I ddarllen y blog yma yng Nghymraeg cliciwch yma os gwelwch yn dda
For many people, autumn’s arrival mean leaves turning and falling off trees or creating new highways and byways for wildlife to forge their way through. Others might associate autumn with jays burying acorns or hedgehogs gorging on food in preparation for the harsh winter ahead. For RSPB Ramsey Island staff however, autumn’s arrival is heralded by grey seals coming onto the island’s shores for pupping season.
Image by Lisa Morgan: Grey seal on RSPB Ramsey Island.
The Pembrokeshire coast has the largest population of breeding Atlantic grey seals in the Irish Sea and Southwest Britain, whilst RSPB Ramsey Island supports the largest proportion within this region. Main pupping season takes place on RSPB Ramsey Island between late August and the end of October, meaning that autumn presents the perfect opportunity to witness this wonderful natural spectacle first hand.
Grey seals give birth on RSPB Ramsey’s open beaches and in numerous sea-caves around the island which can make it very difficult to see exactly how many pups are born each year. What we can do, however, is count the number of pups born on the big beach sites to give us an idea of how the population is doing as a whole. Using this counting method, an average of 320 pups can be seen on RSPB Ramsey each year. Nevertheless, we believe that these animals only represent around 50% of the total pups born on the island, and that the actual figures could reach between 500 – 760 pups.
So many seals come to pup on RSPB Ramsey Island that they can give birth in the most unlikely – and random – of places. Each year, five or six cows will give birth in the island’s busy harbour, oblivious to boats, people, sheepdogs and quad bikes – with one grey seal even giving birth in front of 40 school children last year! After a big storm, seals can end up on harbour steps and visitors will have to almost walk over them when landing. At this point, RSPB Ramsey Island staff will sometimes use a broom to stop the mothering grey seals from biting visitor’s legs.
When born, pups will weigh an average of 14kg. Yet, when it comes to being weaned at between 16 and 18 days old, and subsequently abandoned by their mothers, the pups will have ballooned to an average weight of 45kg. To achieve this great natural feat, the mothers must provide 2.5litres of fat-rich milk each day to support their growing pup. And to raise their growing brood, mums will use 30,000 calories a day – the energy equivalent of a human eating 285 bananas each day!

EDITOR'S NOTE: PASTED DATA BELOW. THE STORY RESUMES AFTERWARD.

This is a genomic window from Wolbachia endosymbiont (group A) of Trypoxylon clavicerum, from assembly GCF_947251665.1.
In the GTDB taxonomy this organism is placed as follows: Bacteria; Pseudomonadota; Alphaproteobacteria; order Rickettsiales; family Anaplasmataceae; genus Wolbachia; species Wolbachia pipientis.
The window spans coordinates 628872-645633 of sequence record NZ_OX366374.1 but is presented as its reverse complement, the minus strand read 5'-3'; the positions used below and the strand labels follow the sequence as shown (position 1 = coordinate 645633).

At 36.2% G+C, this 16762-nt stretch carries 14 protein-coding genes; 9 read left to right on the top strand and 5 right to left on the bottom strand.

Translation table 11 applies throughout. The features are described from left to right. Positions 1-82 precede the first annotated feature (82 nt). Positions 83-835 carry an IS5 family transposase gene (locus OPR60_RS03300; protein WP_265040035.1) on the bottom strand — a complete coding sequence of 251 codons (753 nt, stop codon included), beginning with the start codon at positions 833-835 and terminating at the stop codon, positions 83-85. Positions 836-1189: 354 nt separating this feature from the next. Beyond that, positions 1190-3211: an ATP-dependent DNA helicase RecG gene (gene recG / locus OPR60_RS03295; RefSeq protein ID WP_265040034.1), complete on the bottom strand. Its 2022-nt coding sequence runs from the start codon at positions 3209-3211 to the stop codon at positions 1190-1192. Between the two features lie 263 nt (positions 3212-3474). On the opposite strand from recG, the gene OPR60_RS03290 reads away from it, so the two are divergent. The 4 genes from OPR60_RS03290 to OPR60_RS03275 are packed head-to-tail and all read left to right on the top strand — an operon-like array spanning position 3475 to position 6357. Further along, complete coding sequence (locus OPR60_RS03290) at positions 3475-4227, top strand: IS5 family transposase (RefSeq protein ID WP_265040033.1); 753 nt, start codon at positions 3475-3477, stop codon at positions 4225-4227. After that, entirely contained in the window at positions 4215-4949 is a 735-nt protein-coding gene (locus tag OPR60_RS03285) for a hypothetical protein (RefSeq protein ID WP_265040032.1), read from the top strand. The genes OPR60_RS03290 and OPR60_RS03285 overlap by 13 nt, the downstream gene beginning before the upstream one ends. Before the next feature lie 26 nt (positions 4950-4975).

Image by Lisa Morgan: Grey seal and her young on RSPB Ramsey Island.
Many of RSPB Ramsey Island’s grey seals are creatures of habit, giving birth on the same beach, on the same day, each year. Some, however, make the decision to move between sites, with some moving onto our neighbouring island over at Skomer. To help identify the same females from one year to the next, RSPB Ramsey Island wardens use a clever piece of ‘spy’ software, where photographs are taken and individual spots and markings are analysed. Then if the same grey seal is spotted again the software would flag a ‘match’, allowing RSPB Ramsey Island staff to discover the animals’ movements outside pupping season. The island’s seals have been spotted as far north as Anglesey and as far south as Cornwall. However, even without the software, RSPB Ramsey Island Warden, Lisa Morgan, can identify over 250 individual seals by eye alone!
The island’s seal breeding season brings many day visitors to the island in the autumn. Our iconic seabirds may have left for winter at sea, but autumn brings hundreds of grey seals to RSPB Ramsey from all across the Irish Sea. For this very reason, RSPB Ramsey stays open until the end of October each year.
For island visiting information until the end of October, please email email@example.com